## 1. Introduction

Soil apparent thermal diffusivity

## 2. Materials and methods

### a. Site

Data were collected at the Taklimakan Desert Atmosphere and Environment Observation Experiment Station located at Tazhong, China (hereinafter referred to as the Tazhong station), from day of year (DOY) 98 to 104 in 2011. This site was located at 38.98°N, 83.64°E, with an altitude of 1103 m. The ground surface was bare and relatively flat. The soil at the site was predominantly fine sand. The site had an arid climate zone with maximum and minimum air temperatures of 319 and 240 K, respectively. The mean annual air temperature and precipitation were 285 K and 24 mm, respectively. The site had 2690 h of sunshine and 263 frost-free days per year (averaged from 1996 to 2010).

Soil temperatures were measured at the surface and at 0.10-, 0.20-, and 0.40-m depths by temperature probes (model 109L, Campbell Scientific Inc.), with an accuracy of ±0.2 K. Soil volumetric water contents (VWCs) were measured at 0.025-, 0.10-, 0.20-, and 0.40-m depths by soil moisture sensors (model CS616, Campbell Scientific Inc.), with an accuracy of ±2.5%. The soil temperature and moisture sensors were sampled each second, and all of the sensor outputs were averaged over 30-min time periods and recorded. Soil sensor information is provided in Table 1. Standard micrometeorological measurements were also made at the site, including four radiation components, wind speed, wind direction, air temperature, relative humidity, air pressure, and precipitation.

Soil temperature and VWC sensors at the Tazhong station.

### b. Theory

#### 1) The mathematical interrelationships among the three algorithms for calculating apparent thermal diffusivity

Relationships among the three thermal diffusivity algorithms were derived mathematically. Based on the derived relationships, it can be concluded that when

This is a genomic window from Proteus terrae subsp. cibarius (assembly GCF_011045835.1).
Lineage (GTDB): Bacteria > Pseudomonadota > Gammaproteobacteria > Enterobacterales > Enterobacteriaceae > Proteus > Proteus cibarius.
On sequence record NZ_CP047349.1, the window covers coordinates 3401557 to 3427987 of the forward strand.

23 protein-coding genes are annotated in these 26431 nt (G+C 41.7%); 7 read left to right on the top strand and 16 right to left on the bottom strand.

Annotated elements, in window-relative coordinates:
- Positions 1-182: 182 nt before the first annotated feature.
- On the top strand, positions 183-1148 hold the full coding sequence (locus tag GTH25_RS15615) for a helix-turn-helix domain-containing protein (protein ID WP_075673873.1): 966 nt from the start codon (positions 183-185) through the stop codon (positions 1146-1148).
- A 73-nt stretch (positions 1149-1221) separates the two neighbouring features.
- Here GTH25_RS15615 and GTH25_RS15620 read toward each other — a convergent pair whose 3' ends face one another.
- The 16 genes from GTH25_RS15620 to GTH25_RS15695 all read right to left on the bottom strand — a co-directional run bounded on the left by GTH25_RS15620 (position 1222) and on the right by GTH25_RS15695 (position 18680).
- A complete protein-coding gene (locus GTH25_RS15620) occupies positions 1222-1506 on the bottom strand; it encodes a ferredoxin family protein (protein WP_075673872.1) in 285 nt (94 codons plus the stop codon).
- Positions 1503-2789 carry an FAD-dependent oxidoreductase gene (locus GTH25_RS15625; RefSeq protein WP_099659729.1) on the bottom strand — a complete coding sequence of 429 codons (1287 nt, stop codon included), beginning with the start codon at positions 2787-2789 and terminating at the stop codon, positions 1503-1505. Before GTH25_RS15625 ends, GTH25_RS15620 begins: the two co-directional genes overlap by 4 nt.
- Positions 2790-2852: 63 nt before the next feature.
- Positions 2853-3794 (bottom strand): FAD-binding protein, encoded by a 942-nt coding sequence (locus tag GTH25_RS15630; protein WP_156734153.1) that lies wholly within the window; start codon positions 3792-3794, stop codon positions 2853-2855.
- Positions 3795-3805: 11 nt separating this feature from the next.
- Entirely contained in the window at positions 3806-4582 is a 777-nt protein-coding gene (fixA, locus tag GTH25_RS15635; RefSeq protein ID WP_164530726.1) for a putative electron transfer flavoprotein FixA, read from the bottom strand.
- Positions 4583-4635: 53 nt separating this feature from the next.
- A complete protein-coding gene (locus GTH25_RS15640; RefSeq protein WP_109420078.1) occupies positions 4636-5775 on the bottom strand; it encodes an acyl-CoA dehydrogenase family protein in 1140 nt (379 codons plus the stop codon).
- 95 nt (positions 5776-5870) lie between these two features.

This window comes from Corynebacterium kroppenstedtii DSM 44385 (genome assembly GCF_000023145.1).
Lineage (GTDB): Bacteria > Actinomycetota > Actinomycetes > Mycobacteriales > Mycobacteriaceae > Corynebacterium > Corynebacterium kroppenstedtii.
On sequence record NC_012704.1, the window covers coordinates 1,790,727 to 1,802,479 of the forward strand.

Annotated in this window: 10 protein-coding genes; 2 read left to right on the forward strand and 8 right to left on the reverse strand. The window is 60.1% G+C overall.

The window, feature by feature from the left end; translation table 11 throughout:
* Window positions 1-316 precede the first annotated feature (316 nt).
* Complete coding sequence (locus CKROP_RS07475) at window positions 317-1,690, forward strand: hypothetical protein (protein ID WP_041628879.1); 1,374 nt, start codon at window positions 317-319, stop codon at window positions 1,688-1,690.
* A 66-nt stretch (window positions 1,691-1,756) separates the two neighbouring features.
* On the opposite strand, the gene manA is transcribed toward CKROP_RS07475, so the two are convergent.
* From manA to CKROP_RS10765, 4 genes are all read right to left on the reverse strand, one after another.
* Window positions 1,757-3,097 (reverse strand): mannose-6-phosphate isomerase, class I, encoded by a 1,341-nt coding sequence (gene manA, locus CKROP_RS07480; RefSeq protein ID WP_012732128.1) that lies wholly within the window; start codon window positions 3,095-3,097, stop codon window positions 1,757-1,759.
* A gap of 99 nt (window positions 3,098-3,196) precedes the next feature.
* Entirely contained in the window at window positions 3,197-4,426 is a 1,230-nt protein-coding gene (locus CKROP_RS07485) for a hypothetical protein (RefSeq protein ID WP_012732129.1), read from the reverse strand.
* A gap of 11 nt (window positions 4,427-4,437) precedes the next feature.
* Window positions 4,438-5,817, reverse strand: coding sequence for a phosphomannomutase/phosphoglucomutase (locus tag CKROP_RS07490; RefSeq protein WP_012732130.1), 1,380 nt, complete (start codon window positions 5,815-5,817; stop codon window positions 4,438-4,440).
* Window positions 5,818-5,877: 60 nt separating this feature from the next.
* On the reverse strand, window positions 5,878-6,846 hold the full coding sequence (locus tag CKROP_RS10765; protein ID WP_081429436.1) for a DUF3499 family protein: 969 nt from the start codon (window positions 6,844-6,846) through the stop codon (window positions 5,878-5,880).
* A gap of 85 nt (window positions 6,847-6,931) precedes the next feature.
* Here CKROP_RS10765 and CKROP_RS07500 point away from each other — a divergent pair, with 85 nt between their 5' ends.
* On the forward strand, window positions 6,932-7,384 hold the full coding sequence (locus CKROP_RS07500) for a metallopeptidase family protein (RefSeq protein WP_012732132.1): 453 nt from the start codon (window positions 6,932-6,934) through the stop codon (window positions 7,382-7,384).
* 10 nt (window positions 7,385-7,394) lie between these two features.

#### 2) The mathematical relationships of and to and

Partial derivatives were calculated to obtain the variations of

is closer to than to , except for the case of = 0; - if
> 0, ; - if
< 0, ; - when the phase shift
is constant, increases (decreases) with increasing if and reaches a maximum value at and increases with increasing ; - when
is constant, decreases with increasing , and increases (decreases) with increasing when .

The details of the derivation process for sections 2b(1) and 2b(2) are presented in the appendix.

#### 3) Data processing

Sine functions, *i* = 1, 2, and 3.

## 3. Results

The interrelationships among

The max, min, and avg values of air temperature (TA), air relative humidity (RH), vapor pressure *e*, wind speed (WS), and air pressure (Pa) at the Tazhong station from DOY 98 to 104 in 2011.

Figure 1 shows temporal variations in the soil temperature values measured at the surface and at 0.10-, 0.20-, and 0.40-m depths and volumetric water contents measured at 0.025-, 0.10-, 0.20-, and 0.40-m depths. The soil temperature values fluctuated diurnally. Soil temperature amplitudes decreased with depth, and soil temperatures shifted phase as soil depth increased. The maximum (minimum) surface soil temperature during this 7-day period was 330.8 K (268.5 K), recorded on DOY 104. It can be seen in Fig. 1a that the vertical temperature difference between the surface and the 0.10-m depth was 35.4 K at 1300 local time on DOY 102.

Figure 1b shows the temporal variation in the volumetric soil water content. The volumetric water content also changed diurnally, and the diurnal variations at shallow depths were larger than those at deeper depths. The volumetric water content was greatest at the 0.025-m depth, and the largest diurnal variation occurred at the surface. The magnitudes of the volumetric water content were similar at the 0.10- and 0.20-m depths.

To verify the mathematical conclusions for the relative magnitudes of the